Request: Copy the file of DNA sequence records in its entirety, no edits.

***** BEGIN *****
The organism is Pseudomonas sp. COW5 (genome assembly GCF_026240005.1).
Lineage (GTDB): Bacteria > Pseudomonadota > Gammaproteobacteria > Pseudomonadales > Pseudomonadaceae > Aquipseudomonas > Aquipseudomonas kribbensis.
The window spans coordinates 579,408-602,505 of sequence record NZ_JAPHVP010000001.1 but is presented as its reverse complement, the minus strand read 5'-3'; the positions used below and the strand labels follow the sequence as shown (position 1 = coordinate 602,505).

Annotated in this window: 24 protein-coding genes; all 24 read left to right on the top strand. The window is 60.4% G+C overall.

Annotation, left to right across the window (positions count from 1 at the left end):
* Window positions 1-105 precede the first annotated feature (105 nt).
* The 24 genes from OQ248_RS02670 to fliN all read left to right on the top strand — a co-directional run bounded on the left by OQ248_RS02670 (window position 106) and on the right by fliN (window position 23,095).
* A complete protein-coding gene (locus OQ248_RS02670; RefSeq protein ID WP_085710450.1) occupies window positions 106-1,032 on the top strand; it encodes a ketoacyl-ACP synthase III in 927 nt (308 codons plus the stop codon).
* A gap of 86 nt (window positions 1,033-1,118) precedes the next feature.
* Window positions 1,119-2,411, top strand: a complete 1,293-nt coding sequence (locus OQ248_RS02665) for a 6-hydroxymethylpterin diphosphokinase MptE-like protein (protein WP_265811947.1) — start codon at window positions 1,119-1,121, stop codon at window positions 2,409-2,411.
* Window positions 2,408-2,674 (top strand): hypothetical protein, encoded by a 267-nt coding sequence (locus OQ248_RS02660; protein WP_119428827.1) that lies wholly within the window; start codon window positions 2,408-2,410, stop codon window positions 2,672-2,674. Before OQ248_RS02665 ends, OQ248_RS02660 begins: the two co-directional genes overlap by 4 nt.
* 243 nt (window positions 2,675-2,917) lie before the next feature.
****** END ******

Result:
The organism is Pseudomonas sp. COW5 (genome assembly GCF_026240005.1).
Lineage (GTDB): Bacteria > Pseudomonadota > Gammaproteobacteria > Pseudomonadales > Pseudomonadaceae > Aquipseudomonas > Aquipseudomonas kribbensis.
The window spans coordinates 579,408-602,505 of sequence record NZ_JAPHVP010000001.1 but is presented as its reverse complement, the minus strand read 5'-3'; the positions used below and the strand labels follow the sequence as shown (position 1 = coordinate 602,505).

Annotated in this window: 24 protein-coding genes; all 24 read left to right on the top strand. The window is 60.4% G+C overall.

Annotation, left to right across the window (positions count from 1 at the left end):
* Window positions 1-105 precede the first annotated feature (105 nt).
* The 24 genes from OQ248_RS02670 to fliN all read left to right on the top strand — a co-directional run bounded on the left by OQ248_RS02670 (window position 106) and on the right by fliN (window position 23,095).
* A complete protein-coding gene (locus OQ248_RS02670; RefSeq protein ID WP_085710450.1) occupies window positions 106-1,032 on the top strand; it encodes a ketoacyl-ACP synthase III in 927 nt (308 codons plus the stop codon).
* A gap of 86 nt (window positions 1,033-1,118) precedes the next feature.
* Window positions 1,119-2,411, top strand: a complete 1,293-nt coding sequence (locus OQ248_RS02665) for a 6-hydroxymethylpterin diphosphokinase MptE-like protein (protein WP_265811947.1) — start codon at window positions 1,119-1,121, stop codon at window positions 2,409-2,411.
* Window positions 2,408-2,674 (top strand): hypothetical protein, encoded by a 267-nt coding sequence (locus OQ248_RS02660; protein WP_119428827.1) that lies wholly within the window; start codon window positions 2,408-2,410, stop codon window positions 2,672-2,674. Before OQ248_RS02665 ends, OQ248_RS02660 begins: the two co-directional genes overlap by 4 nt.
* 243 nt (window positions 2,675-2,917) lie before the next feature.